Following the release of the Western Australian State Coroner’s findings in the inquest into the death of Ms Dhu, an Aboriginal woman who died while in police custody in August 2014, Amnesty International Indigenous Rights Advisor Rodney Dillon said:
“Amnesty International pays respects to Ms Dhu’s family and acknowledges their pain, suffering and anguish since her passing.”
“Ms Dhu’s death was preventable. She was failed by the police, and she was failed by the health campus.”
“Ms Dhu’s death was preventable. She was failed by the police, and she was failed by the health campus.
“When a worker dies on a building site and their death was preventable, people are held to account, as they should be. Why, when an Aboriginal person dies in custody, are no individuals held to account? Someone must be held to account for Ms Dhu’s death.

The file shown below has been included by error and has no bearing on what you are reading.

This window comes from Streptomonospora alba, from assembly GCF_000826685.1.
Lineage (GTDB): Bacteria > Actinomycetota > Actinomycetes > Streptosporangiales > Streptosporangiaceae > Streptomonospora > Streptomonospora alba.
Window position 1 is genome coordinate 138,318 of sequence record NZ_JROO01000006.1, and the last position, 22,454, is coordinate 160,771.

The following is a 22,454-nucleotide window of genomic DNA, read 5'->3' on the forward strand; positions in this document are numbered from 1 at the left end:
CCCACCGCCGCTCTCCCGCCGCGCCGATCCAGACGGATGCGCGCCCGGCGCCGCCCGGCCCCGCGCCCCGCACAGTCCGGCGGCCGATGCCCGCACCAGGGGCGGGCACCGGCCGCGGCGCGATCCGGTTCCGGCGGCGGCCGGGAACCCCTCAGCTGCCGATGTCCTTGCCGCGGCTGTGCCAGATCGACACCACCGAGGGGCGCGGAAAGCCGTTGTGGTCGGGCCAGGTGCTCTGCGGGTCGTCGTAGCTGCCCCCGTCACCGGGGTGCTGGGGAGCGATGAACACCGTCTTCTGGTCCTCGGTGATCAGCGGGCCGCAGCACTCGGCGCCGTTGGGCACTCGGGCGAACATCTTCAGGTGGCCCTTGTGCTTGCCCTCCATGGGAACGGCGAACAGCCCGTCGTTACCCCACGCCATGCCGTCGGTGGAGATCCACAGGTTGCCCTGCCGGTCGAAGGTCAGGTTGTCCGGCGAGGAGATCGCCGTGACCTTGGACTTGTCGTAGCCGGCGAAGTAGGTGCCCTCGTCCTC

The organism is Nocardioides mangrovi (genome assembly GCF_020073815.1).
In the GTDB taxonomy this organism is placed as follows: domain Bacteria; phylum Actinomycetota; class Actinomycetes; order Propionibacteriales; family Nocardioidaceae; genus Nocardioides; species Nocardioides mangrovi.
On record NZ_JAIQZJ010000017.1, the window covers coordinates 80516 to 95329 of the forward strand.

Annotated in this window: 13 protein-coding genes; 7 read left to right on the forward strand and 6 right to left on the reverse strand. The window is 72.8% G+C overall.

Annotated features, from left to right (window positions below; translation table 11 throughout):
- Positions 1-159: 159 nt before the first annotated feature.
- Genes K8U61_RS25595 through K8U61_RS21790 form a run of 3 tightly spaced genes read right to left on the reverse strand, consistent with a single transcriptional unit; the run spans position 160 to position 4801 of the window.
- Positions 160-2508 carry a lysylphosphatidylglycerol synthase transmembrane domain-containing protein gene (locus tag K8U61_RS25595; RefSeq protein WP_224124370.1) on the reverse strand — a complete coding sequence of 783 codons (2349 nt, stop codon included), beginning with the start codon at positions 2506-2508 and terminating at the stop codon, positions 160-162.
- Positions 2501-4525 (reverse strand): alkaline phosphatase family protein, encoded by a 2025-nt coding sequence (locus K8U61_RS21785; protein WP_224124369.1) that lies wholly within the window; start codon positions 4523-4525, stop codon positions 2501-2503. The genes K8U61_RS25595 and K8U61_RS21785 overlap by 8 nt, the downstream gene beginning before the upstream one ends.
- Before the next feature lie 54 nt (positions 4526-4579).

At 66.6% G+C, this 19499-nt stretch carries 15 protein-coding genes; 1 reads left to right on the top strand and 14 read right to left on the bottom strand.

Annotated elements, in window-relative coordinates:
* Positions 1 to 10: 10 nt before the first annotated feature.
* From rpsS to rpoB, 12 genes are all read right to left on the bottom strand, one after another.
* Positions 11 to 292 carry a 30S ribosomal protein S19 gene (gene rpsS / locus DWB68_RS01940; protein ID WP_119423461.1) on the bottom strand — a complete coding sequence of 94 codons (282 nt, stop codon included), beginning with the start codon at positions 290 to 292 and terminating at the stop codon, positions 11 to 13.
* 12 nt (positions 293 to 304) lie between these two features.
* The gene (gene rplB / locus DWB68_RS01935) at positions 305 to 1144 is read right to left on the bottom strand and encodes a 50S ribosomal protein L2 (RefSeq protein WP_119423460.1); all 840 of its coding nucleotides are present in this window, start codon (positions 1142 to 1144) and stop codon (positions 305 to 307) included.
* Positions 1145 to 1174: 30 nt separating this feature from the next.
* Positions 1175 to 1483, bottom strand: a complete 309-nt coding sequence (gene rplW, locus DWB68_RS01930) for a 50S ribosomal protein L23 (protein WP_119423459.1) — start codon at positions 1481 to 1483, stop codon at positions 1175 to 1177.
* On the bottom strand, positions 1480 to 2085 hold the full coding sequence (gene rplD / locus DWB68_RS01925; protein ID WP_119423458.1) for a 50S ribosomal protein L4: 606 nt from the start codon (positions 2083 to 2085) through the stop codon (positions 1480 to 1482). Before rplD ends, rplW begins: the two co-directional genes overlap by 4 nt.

“How many more recommendations do we need before we put an end to deaths in custody? Some of these recommendations were made 25 years years ago by the Royal Commission into Aboriginal Deaths in Custody. If they had been followed, Ms Dhu would not have died. Instead, her family have had to grieve for more than two years while they waited for justice.
“It’s the right thing that State Coroner Fogliani agreed to release the video footage showing how she was treated. It’s what the family requested. But one thing nobody will see on that video is justice.
“The Western Australian Government and the opposition must commit to full implementation of the recommendations by Coroner Fogliani, including recommendations regarding a custody notification service, not locking people up for fine default and cross-cultural training.”